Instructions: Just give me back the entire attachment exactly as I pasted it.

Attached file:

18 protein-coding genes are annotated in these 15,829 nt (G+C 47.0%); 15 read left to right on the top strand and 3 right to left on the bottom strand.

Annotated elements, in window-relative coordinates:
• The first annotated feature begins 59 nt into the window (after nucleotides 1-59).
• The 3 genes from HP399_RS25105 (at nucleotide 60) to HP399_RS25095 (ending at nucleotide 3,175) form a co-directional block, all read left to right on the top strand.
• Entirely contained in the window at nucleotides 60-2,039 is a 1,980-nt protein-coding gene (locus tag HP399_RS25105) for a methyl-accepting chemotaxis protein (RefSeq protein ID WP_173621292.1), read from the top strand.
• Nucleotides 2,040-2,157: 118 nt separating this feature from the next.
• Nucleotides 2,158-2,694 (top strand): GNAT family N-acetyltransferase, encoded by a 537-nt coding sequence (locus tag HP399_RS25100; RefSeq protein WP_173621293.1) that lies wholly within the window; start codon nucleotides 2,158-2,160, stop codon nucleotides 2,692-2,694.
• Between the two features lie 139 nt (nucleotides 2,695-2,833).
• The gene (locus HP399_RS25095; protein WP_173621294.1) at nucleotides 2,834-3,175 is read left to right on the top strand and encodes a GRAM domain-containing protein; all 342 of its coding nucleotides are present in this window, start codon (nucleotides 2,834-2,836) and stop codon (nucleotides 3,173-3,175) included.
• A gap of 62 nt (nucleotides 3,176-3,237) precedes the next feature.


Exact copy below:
18 protein-coding genes are annotated in these 15,829 nt (G+C 47.0%); 15 read left to right on the top strand and 3 right to left on the bottom strand.

Annotated elements, in window-relative coordinates:
• The first annotated feature begins 59 nt into the window (after nucleotides 1-59).
• The 3 genes from HP399_RS25105 (at nucleotide 60) to HP399_RS25095 (ending at nucleotide 3,175) form a co-directional block, all read left to right on the top strand.
• Entirely contained in the window at nucleotides 60-2,039 is a 1,980-nt protein-coding gene (locus tag HP399_RS25105) for a methyl-accepting chemotaxis protein (RefSeq protein ID WP_173621292.1), read from the top strand.
• Nucleotides 2,040-2,157: 118 nt separating this feature from the next.
• Nucleotides 2,158-2,694 (top strand): GNAT family N-acetyltransferase, encoded by a 537-nt coding sequence (locus tag HP399_RS25100; RefSeq protein WP_173621293.1) that lies wholly within the window; start codon nucleotides 2,158-2,160, stop codon nucleotides 2,692-2,694.
• Between the two features lie 139 nt (nucleotides 2,695-2,833).
• The gene (locus HP399_RS25095; protein WP_173621294.1) at nucleotides 2,834-3,175 is read left to right on the top strand and encodes a GRAM domain-containing protein; all 342 of its coding nucleotides are present in this window, start codon (nucleotides 2,834-2,836) and stop codon (nucleotides 3,173-3,175) included.
• A gap of 62 nt (nucleotides 3,176-3,237) precedes the next feature.